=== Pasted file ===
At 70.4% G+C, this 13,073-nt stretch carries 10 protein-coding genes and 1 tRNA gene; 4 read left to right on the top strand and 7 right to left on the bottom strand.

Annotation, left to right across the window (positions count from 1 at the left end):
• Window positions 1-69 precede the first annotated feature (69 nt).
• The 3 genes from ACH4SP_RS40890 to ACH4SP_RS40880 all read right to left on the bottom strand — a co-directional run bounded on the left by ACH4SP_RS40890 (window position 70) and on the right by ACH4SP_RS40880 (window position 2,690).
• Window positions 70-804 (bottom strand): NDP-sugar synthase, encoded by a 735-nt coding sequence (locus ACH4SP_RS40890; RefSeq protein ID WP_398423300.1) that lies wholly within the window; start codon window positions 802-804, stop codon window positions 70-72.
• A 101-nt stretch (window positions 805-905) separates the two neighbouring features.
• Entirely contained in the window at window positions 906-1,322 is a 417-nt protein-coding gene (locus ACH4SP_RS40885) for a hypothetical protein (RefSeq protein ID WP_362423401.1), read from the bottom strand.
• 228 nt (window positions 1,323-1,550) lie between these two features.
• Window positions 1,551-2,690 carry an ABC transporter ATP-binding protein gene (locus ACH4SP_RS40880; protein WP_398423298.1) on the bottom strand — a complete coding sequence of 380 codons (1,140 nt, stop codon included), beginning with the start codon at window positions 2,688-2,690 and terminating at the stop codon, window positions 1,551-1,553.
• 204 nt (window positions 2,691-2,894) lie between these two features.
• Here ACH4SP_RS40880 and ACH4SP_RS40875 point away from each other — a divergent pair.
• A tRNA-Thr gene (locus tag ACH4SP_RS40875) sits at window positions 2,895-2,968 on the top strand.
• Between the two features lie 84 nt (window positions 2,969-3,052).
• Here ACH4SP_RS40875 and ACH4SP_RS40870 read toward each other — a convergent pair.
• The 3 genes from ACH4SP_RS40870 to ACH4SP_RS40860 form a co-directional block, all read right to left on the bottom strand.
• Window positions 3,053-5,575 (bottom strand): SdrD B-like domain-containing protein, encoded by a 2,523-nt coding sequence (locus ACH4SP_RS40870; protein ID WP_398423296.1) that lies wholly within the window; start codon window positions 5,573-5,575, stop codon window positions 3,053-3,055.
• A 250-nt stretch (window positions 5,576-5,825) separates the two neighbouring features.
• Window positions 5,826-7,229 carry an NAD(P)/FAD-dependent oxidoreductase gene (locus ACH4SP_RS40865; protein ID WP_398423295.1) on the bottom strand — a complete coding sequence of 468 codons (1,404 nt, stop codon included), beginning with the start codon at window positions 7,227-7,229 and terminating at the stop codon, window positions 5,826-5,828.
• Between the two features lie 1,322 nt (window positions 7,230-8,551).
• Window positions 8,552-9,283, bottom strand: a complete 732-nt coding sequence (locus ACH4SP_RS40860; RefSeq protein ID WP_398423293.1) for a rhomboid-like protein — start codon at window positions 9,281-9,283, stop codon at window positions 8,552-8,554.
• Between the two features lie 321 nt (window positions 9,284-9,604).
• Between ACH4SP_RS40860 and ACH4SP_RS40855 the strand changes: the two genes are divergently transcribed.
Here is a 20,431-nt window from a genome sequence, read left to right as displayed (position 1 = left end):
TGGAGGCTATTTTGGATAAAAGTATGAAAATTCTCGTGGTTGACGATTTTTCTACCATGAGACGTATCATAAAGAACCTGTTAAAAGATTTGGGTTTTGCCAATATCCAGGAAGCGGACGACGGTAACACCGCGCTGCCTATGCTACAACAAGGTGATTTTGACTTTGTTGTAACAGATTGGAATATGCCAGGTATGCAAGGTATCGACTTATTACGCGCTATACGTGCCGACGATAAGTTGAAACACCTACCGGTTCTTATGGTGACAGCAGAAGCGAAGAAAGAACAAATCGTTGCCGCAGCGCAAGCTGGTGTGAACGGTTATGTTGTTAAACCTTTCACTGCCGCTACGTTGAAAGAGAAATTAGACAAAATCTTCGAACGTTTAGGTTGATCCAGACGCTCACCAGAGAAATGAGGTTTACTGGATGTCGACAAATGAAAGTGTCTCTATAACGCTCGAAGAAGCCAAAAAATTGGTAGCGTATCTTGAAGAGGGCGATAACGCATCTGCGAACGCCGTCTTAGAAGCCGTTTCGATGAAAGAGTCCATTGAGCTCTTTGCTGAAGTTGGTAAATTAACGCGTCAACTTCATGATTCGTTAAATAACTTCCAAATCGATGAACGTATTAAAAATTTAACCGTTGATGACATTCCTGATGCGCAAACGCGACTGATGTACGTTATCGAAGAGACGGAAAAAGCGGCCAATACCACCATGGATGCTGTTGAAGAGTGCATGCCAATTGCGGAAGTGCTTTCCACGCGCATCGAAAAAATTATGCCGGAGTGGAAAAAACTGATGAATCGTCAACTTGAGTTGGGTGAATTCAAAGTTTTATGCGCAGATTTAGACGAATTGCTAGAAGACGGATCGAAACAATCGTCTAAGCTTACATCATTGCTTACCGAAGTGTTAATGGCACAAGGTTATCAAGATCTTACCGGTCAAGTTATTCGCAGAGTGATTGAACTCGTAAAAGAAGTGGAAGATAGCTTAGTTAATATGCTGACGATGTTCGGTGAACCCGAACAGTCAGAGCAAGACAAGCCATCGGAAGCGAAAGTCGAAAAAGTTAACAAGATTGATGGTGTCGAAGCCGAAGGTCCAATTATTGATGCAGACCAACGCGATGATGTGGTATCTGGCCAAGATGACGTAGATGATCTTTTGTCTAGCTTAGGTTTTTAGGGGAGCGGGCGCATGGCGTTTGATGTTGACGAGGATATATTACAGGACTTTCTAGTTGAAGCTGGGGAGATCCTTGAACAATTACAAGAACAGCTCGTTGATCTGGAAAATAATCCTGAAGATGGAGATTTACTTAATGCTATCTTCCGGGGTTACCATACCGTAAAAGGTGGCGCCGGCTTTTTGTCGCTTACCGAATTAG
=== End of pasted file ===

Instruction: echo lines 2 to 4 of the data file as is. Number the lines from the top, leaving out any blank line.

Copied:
Annotation, left to right across the window (positions count from 1 at the left end):
• Window positions 1-69 precede the first annotated feature (69 nt).
• The 3 genes from ACH4SP_RS40890 to ACH4SP_RS40880 all read right to left on the bottom strand — a co-directional run bounded on the left by ACH4SP_RS40890 (window position 70) and on the right by ACH4SP_RS40880 (window position 2,690).